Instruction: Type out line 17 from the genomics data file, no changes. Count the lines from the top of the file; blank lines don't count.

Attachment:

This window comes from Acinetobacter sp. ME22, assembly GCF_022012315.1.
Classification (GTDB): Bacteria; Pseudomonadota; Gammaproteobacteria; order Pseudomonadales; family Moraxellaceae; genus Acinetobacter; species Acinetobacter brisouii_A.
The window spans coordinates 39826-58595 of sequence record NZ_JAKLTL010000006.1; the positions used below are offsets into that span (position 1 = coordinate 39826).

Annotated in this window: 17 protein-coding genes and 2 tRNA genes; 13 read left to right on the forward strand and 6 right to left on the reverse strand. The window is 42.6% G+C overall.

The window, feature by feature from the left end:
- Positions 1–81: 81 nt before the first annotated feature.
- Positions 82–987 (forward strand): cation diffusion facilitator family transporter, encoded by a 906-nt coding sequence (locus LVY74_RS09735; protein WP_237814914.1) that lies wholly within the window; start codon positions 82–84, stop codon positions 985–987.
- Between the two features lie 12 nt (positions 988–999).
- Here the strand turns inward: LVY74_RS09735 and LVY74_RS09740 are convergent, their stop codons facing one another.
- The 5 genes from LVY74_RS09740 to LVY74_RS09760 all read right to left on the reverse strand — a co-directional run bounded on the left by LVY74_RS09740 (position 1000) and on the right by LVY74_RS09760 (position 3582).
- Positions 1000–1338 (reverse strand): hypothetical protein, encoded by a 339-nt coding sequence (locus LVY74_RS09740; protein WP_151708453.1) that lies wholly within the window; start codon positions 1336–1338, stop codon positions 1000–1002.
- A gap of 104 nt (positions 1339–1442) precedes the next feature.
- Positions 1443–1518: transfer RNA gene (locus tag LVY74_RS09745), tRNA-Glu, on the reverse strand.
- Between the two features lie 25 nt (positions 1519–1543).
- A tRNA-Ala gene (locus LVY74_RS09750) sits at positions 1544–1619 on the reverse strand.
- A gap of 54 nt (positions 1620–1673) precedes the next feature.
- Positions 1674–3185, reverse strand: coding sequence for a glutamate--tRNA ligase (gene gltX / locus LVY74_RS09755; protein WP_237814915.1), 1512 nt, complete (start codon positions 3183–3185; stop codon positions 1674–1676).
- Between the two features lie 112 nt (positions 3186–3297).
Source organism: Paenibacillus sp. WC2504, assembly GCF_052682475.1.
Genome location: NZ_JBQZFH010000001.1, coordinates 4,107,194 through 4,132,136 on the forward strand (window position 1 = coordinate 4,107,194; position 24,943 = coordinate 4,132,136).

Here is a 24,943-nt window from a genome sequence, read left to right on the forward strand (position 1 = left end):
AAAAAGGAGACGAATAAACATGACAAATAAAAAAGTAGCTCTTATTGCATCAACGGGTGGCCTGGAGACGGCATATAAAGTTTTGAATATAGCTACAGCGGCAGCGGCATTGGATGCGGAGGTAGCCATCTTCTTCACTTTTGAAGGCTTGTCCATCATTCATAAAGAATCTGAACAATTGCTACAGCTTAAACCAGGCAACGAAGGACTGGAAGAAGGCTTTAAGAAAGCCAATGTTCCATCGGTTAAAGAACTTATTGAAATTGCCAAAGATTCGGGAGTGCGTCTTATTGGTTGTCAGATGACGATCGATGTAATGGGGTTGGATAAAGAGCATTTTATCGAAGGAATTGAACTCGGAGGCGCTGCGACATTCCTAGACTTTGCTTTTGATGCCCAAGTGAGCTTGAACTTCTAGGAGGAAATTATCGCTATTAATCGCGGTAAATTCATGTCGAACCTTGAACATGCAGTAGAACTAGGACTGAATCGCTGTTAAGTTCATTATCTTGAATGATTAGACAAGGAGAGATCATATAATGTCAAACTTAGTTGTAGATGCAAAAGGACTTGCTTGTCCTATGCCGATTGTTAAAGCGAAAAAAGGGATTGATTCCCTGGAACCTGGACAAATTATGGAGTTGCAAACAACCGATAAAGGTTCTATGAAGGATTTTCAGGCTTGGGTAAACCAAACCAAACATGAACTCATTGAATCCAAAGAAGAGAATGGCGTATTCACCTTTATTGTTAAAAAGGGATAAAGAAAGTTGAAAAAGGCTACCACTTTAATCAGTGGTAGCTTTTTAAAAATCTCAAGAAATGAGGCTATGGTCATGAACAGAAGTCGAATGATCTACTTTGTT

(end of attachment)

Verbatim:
- Positions 1674–3185, reverse strand: coding sequence for a glutamate--tRNA ligase (gene gltX / locus LVY74_RS09755; protein WP_237814915.1), 1512 nt, complete (start codon positions 3183–3185; stop codon positions 1674–1676).